Today’s letter – the cost of freedom

Dear Governor Schwarzenegger –

Two million dollars a week for the next ten weeks. That is what the two sides in the gay marriage fight will be spending to either stop, or keep gay marriage in California.

Imagine how much good we could do with $20 million. My church, All Saints Beverly Hills, hosts 100 homeless people every Monday, sends children to visit their incarcerated parents on Mother’s day, rotates eight people through New Orleans, and operates ravenous family, mercy and justice ministries. Their entire 2008 budget would be gone in a week. Every penny raised by the Los Angeles AIDS Walk would be spent in two weeks. The entire annual budget of AIDS Project Los Angeles (APLA) would only last nine weeks.

I sometimes wonder if the gays would get more media by just taking the money sending it all to New Orleans. But then I think of the 50,000 domestic partners in California and how much less stress and worry they will have with the irreplaceable time-tested stability of marriage. And all California’s children, who will discover that their government supports their freedom to grow up and be who they are, and if they are lucky enough to find love, they can pursue it instead of celibacy, suicide or a vampire-like Larry Craig lifestyle.

Clearly, every penny we spend defending the freedom to marry is well spent.

Yours,

Today’s Stamp: “Mickey Mouse” from “The Art Of Disney: Magic” postage stamp series.
$20 million is 1/10th the annual budget of the Make-a-Wish Foundation of America.
$20 million is $1.25 from every visitor to Disneyland in Anaheim.
$20 million would fund the war in Iraq for two hours. .

Today’s letter – even Presbyterians can see the folly of exclusion

Dear Governor Schwarzenegger –

I have written to you before about the rift over homosexuals in the Episcopal Church, but now it seems as though the Presbyterians are headed towards similar turmoil.

Lisa Larges is a deacon in San Francisco who is seeking ordination as a minister in the Presbyterian Church. The constitution of the church limits its clergy, elders and deacons to people in man-woman marriages or who are sexually abstinent; but it also has a policy of allowing exceptions for conscientious objectors.

Larges has called the special ban on gay clergy a “mar upon the church and a stumbling block to its mission” with enough conviction that the regional body of 77 churches voted last week to allow her third application to proceed by 167 to 151, and she will be interviewed in April.

She says “The church is a beautiful, messy thing. It’s about loving the church in spite of the church. It’s about being part of a movement to call the church back to its best self.”

If the Presbyterians can make an exception to their special ban on same-sex marriage, can’t you?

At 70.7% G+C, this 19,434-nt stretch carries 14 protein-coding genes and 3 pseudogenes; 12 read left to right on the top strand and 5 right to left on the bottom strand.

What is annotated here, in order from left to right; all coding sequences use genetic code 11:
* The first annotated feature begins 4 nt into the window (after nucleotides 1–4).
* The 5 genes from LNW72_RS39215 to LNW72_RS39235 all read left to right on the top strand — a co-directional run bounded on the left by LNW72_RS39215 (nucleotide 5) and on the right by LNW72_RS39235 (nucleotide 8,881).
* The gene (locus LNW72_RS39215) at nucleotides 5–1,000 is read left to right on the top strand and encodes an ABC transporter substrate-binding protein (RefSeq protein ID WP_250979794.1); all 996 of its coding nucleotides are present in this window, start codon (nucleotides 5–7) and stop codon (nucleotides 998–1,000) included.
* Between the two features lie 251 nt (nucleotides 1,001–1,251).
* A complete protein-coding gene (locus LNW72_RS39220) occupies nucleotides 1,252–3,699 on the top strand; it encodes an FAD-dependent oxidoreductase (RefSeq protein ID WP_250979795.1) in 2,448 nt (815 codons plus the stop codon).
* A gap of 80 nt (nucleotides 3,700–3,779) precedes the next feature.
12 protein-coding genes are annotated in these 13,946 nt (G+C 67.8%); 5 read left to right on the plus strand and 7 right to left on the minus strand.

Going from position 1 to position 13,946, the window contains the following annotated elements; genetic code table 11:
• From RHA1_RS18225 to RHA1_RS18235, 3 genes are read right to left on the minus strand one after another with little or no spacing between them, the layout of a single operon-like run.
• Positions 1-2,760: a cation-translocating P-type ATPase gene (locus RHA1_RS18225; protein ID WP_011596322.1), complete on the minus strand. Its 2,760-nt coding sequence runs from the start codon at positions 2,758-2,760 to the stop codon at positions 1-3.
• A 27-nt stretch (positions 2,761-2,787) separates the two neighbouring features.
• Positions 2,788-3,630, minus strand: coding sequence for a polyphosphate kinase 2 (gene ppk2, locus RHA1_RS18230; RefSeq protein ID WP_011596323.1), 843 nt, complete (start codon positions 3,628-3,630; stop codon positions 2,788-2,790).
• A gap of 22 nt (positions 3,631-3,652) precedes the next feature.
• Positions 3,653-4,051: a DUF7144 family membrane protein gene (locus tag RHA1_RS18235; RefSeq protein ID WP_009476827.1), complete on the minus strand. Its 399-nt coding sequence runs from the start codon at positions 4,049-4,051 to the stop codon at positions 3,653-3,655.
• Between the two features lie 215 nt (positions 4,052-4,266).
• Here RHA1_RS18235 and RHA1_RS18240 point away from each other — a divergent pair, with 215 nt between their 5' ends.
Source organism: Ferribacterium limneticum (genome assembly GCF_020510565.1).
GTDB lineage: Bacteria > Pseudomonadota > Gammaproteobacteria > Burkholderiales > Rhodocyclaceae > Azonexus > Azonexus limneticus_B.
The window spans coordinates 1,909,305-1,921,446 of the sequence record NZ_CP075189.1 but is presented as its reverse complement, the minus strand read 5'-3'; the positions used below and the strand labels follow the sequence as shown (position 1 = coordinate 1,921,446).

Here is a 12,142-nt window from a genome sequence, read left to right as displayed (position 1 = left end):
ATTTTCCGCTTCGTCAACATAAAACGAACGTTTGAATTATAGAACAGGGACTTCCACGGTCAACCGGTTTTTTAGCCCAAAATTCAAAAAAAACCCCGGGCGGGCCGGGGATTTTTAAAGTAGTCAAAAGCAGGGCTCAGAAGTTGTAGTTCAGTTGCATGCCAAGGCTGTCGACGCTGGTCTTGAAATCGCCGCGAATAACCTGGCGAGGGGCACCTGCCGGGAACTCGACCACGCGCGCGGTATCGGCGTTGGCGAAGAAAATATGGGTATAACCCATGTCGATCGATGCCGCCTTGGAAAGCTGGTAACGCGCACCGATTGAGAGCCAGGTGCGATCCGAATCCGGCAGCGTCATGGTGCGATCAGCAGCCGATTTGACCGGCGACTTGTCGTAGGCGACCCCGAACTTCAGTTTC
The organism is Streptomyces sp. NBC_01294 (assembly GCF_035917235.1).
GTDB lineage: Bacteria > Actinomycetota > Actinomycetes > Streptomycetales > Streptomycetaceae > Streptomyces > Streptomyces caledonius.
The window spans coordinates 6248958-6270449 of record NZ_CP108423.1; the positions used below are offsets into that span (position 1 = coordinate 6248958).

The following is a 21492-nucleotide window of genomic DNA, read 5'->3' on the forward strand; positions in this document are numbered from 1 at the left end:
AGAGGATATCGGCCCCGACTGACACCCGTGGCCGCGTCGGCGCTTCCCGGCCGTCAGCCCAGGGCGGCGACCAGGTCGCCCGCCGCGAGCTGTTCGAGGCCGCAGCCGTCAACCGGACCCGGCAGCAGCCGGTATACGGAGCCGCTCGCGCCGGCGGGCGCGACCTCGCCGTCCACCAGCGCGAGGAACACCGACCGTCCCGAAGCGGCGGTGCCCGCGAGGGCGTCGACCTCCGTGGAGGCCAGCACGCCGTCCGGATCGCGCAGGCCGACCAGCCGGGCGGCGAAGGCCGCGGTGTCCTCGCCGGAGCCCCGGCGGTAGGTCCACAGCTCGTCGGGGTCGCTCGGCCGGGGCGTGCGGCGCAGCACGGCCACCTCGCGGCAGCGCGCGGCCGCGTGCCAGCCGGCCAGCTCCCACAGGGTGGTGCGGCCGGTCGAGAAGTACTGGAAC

To borrow Ms. Larges’ words, depriving just some people of the ability to participate fully in our economy and society is a mar upon the state and a stumbling block to its mission of ensuring life, liberty, property and happiness for all. Governor – it’s time to call your state and your party back to its best self and support the freedom to marry.

Yours,

Today’s letter – Do Good Work

Dear Governor Schwarzenegger –

Like many Californians, I’m not profoundly religious, and the Bible is a big puzzle. So I rely on people of faith to help me interpret that book.

The Most Reverend Jefferts Schori, a bishop of the Episcopal Church, told a congregation confused about the role of homosexuality in scripture that “Jesus didn’t say, ‘Sit there and throw words at each other,’ He said, ‘Get out there and heal the sick and help the poor.’ “

You know, she is right. You don’t get into heaven by punishing people here on earth. You get there by helping them.

I wish you and your Government would help couples like us get married, instead of punishing us for doing nothing wrong. Then you could focus on your budget and the churches could concentrate on helping people.

Yours,

Today’s letter – Not every Church hates the gays

Dear Governor Schwarzenegger –

I am so proud of the Episcopal Church. In 2003, to underscore its belief that biblical teachings of tolerance and acceptance are paramount, they consecrated an openly gay bishop, V. Gene Robinson of New Hampshire. Now, the 2.2 million-member Episcopal Church may separate from the global Anglican community over the issue.

I am really touched that the Episcopal Church would risk so much for me when they don’t have to; I am thoroughly embarrassed that my Governor won’t lift a finger to protect me when it is arguably his Constitutional responsibility.

I think it is pathetic that you would use a seven-year-old law about states rights as an excuse to block my access to the same security and simplicity of marriage that you so blithely enjoy. Please sign AB 43 and show that you do in fact believe in the dignity and freedom of all Californians.

Sincerely,